It Takes a Village 
#VillageICT

Women and families face a variety of challenges during childbearing years. Sometimes these challenges may include emotional pain and suffering.  Please visits the following links for more information about specific mental health symptoms that may effect you or someone you love.

 
Stressed Woman

Depression

Depression during and after pregnancy occur more often than most people realize. Depression during pregnancy is also called antepartum or prenatal depression, and depression after pregnancy is called postpartum depression.

 
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Anxiety

Approximately 6% of pregnant women and 10% of postpartum women develop anxiety. Sometimes they experience anxiety alone, and sometimes they experience it in addition to depression.

 
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Post Traumatic Stress Disorder

Approximately 9% of women experience postpartum post-traumatic stress disorder (PTSD) following childbirth. Most often, this illness is caused by a real or perceived trauma during delivery or postpartum.

 
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Bipolar Mood Disorder

There are two phases of a bipolar mood disorder: the lows and the highs. The low time is clinically called depression, and the high is called mania or hypomania. Many women are diagnosed for the first time with bipolar depression or mania during pregnancy or postpartum. In Bipolar 2, the manic episode is less apparent; the highs and lows are not as extreme, and sometimes it is more apparent to friends and families than to the individual going through the phases.

 
Changing Station

Postpartum Psychosis

Postpartum Psychosis is a rare illness, compared to the rates of postpartum depression or anxiety. It occurs in approximately 1 to 2 out of every 1,000 deliveries, or approximately .1 -.2% of births. The onset is usually sudden, most often within the first 2 weeks postpartum.

 
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Infertility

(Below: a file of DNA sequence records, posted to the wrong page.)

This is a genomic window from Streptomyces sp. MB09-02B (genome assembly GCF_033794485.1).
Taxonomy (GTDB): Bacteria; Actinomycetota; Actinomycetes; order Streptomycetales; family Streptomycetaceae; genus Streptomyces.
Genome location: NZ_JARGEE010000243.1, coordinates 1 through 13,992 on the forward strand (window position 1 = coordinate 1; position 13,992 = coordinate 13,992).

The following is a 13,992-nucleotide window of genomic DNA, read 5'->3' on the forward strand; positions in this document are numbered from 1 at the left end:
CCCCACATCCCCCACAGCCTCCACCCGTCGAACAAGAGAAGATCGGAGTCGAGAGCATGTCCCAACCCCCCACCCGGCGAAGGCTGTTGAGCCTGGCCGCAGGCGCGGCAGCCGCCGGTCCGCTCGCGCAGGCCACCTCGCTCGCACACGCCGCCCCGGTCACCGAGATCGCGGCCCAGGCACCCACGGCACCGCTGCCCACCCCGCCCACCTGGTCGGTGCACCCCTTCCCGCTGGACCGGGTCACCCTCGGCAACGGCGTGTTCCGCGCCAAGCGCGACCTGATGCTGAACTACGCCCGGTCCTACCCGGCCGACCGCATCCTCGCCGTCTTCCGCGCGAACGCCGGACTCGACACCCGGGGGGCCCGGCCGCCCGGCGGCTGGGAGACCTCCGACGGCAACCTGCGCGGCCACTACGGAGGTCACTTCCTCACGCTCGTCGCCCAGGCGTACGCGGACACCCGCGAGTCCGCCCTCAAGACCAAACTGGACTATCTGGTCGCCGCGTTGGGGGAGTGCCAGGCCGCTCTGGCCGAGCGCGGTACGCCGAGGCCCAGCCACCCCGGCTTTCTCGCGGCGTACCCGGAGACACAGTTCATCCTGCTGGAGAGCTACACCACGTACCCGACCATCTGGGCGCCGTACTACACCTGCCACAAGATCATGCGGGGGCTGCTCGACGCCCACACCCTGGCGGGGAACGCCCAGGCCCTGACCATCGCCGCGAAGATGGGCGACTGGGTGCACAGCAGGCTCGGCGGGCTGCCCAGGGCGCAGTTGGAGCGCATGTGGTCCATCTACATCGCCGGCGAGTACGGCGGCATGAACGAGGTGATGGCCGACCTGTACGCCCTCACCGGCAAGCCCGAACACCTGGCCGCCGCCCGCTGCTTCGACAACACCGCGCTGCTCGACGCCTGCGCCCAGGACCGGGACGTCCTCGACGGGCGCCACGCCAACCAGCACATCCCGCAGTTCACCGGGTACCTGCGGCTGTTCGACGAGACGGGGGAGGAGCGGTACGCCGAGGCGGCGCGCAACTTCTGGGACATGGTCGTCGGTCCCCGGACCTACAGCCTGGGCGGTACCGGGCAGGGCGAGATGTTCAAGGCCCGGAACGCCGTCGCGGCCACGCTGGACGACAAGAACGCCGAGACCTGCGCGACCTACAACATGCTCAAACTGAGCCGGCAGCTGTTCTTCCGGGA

When coping with infertility, feelings of sadness, loss and grief are common and expected. It is normal, and even healthy, to feel sad or even angry once in awhile. But sometimes pain and heartache are persistent and don’t go away with time?  Infertility can be heartbreaking. Going through testing and treatment can be tiring and emotionally exhausting. But if your sad feelings are affecting your life more than you would like, you can get help.

 
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Pregnancy Loss and Infant Loss

Depression after pregnancy loss or infant loss is not only understandable, it is also treatable. Unfortunately, you may feel that you are left to suffer alone. Although we expect there to be some stage of “normal grief”, most friends and family may be eager for you to quickly return to your “normal” state, thereby dismissing the depth of your pain. This can leave you feeling misunderstood and drive you further into isolation. This set of circumstances can create the opportunity for depression to emerge. If you are experiencing several of these symptoms and they do not seem to go away with time, please consult a professional.

 
Image by Laura Margarita Cedeño Peralta

Pregnancy and Birth Inequities

The numbers speak for themselves

 
Image by Nynne Schrøder

Postpartum

Depression Self Test

If you believe that you or a loved one may be experiencing symptoms of postpartum depression you may find the following screening assessment helpful.

Edinburgh Postnatal Depression Screening

*This is not a diagnostic assessment, but it may be helpful when identifying symptoms that will be helpful when talking with your doctor.

Phone  316-272-0072

Fax  316- 221-7139

Organization Address

315 N Hillside, Wichita, KS 67214 Suite E

Administrative/Billing Address

3310 E. Douglas, Wichita, KS 67208

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